Pre-draft visitor list as a guide – The Steelers are allowed 30 pre-draft visitors outside of their local area every year. Additionally, local college players out of Pittsburgh, West Virginia and Kent State, or players who are from the Pittsburgh area, can come in for visits and not count against the 30. Luckily for us, we know who all of this year’s Steelers pre-draft visitors were and you can find that list here. It’s a good bet that two to four players on this year’s pre-draft visitor list will ultimately be selected by the Steelers.

Second-round trend to consider – 7 of the last 8 second-round selections made by the Steelers either came in for a pre-draft visit or had Colbert or head coach Mike Tomlin at their pro day. The lone exception was wide receiver JuJu Smith-Schuster in 2017.

Careful with underclassmen outside of second-round – It’s fine to mock an underclassman to the Steelers outside of the second-round but don’t go overboard. If you decide to mock an underclassman to the Steelers outside of the second-round, I would advise to have only one with that player being a wide receiver, running back, tight end or offensive lineman, based on history of Steeler drafts under Colbert. Whatever underclassman you choose to mock to the Steelers outside of the second-round, I would check to see if that player came in for a pre-draft visit to help increase your odds and also see if that player had a good bit of playing time and statistical production in college.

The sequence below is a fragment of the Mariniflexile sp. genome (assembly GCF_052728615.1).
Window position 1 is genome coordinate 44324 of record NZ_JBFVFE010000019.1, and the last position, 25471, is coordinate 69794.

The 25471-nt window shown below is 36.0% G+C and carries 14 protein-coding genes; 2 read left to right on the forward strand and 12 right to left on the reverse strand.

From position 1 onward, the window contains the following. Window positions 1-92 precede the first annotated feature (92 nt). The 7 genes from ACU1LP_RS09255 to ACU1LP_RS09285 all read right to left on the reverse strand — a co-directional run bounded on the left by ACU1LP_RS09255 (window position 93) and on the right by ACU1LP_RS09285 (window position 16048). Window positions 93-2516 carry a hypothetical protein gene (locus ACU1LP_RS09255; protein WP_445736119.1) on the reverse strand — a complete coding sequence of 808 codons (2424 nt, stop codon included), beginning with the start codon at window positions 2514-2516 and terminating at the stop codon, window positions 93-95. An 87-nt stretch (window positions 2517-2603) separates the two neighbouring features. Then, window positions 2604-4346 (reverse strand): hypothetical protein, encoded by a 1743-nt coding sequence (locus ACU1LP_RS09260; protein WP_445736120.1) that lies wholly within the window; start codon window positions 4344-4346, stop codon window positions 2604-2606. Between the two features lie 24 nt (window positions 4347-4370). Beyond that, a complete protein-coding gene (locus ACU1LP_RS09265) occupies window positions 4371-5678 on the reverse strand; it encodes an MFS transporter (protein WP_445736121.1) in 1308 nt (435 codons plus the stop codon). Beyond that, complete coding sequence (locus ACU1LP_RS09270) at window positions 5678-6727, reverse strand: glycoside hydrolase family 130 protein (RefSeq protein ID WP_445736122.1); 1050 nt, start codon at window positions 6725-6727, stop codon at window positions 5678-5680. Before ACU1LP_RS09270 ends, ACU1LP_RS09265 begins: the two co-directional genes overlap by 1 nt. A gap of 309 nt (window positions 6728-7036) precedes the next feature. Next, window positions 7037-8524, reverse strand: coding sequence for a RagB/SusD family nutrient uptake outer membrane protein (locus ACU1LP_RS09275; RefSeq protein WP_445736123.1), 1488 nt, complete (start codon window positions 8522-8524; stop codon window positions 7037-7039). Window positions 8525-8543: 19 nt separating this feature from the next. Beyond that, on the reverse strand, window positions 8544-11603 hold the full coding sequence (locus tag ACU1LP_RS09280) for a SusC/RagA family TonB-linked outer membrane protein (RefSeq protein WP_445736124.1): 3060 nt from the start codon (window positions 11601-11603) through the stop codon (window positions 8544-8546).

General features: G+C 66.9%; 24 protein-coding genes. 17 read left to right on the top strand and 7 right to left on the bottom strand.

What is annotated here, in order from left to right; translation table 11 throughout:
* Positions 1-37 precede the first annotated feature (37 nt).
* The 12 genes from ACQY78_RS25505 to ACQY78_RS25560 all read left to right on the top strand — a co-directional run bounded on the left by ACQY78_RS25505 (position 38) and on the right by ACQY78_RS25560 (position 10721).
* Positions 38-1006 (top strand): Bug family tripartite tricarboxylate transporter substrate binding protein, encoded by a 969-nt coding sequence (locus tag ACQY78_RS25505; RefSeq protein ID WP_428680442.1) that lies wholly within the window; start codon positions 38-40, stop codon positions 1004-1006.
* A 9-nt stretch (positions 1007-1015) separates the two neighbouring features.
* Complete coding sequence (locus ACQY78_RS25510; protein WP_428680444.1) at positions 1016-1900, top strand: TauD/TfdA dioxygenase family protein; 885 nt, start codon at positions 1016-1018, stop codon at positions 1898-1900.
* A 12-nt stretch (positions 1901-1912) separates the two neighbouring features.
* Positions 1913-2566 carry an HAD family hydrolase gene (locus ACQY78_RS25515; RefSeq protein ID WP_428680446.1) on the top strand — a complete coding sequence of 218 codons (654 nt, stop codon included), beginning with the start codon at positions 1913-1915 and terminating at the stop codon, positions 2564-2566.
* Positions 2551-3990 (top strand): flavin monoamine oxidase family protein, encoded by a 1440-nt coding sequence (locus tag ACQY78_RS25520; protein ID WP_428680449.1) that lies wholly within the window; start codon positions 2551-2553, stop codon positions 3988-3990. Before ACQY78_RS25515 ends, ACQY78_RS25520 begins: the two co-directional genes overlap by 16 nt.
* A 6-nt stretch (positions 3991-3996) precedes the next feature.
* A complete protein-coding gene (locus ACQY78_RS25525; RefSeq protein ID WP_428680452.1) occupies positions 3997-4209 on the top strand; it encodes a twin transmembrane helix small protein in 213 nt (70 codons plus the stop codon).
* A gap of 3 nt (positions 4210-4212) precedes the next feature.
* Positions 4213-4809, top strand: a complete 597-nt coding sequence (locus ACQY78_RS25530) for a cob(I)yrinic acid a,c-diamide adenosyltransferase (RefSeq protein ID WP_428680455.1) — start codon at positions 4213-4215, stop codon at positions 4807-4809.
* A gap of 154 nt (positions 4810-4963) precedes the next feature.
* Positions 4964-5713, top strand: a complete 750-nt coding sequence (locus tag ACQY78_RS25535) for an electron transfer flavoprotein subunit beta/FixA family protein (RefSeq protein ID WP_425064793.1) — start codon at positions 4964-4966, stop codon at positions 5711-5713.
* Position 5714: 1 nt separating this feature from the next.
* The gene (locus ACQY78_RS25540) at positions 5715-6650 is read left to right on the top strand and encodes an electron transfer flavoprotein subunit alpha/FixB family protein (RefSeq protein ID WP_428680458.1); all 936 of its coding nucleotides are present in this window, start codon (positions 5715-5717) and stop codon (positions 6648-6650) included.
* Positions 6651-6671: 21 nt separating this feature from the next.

College All-Star Game players – When it comes to the Steelers drafting seniors in any round, they have a long history under Colbert of selecting players who played in one of the three annual college all-star games (Senior Bowl, East-West Shrine Game, NFLPA Bowl). The rosters for each of those bowls are linked. If a senior player you mock to the Steelers didn’t play in one of those three games, or wasn’t invited to play in it, you might want to check the team’s pre-draft visitor list to see if he was brought to Pittsburgh.

Combine-only players is advisable – While the Steelers have drafted players in the past who weren’t invited to the annual scouting combine, it’s advisable to only mock players to them who were in Indianapolis this year. It’s very, very rare for the Steelers to draft a player who want invited to the combine. Outside linebacker Keion Adams was the last such player. It’s worth noting, however, that Adams was one of the Steelers pre-draft visitors that year after playing in the NFLPA Bowl. Here are the 2019 combine results.

The more SPARQy the more better – The Steelers, like most teams, love athletic players regardless of the round. Before mocking a player to the Steelers check out his SPARQ score here.